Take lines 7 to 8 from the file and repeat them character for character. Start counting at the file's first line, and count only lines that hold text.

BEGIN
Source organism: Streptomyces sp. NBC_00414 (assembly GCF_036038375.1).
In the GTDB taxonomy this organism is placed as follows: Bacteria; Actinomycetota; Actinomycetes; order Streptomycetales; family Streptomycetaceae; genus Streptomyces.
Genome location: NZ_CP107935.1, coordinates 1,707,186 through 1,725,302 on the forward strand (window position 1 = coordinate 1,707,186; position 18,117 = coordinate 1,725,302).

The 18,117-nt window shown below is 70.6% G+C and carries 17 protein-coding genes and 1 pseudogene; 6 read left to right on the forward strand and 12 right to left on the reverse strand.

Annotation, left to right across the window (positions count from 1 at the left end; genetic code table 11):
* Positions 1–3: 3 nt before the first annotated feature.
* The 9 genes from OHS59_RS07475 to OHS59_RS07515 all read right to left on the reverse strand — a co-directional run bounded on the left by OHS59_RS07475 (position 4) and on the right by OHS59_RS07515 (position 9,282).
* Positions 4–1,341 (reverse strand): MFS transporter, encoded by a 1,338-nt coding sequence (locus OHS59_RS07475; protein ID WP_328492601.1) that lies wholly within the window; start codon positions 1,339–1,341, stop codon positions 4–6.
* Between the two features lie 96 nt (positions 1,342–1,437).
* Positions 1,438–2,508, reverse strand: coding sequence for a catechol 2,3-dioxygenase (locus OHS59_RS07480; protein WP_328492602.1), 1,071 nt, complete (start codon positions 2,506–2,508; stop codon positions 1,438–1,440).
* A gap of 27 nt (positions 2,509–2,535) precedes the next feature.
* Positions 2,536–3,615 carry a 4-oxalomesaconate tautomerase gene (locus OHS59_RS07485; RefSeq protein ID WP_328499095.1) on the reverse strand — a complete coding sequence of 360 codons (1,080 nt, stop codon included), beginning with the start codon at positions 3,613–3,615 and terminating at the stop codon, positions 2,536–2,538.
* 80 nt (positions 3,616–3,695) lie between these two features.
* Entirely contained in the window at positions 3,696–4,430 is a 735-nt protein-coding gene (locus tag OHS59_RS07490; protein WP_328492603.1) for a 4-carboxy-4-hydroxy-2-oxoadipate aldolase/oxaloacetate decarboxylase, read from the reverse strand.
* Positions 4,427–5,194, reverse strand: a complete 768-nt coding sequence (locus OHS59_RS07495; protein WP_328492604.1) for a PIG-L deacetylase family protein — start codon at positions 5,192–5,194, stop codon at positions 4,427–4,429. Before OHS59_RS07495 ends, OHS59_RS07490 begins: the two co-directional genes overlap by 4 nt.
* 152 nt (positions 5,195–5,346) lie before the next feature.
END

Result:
* The 9 genes from OHS59_RS07475 to OHS59_RS07515 all read right to left on the reverse strand — a co-directional run bounded on the left by OHS59_RS07475 (position 4) and on the right by OHS59_RS07515 (position 9,282).
* Positions 4–1,341 (reverse strand): MFS transporter, encoded by a 1,338-nt coding sequence (locus OHS59_RS07475; protein ID WP_328492601.1) that lies wholly within the window; start codon positions 1,339–1,341, stop codon positions 4–6.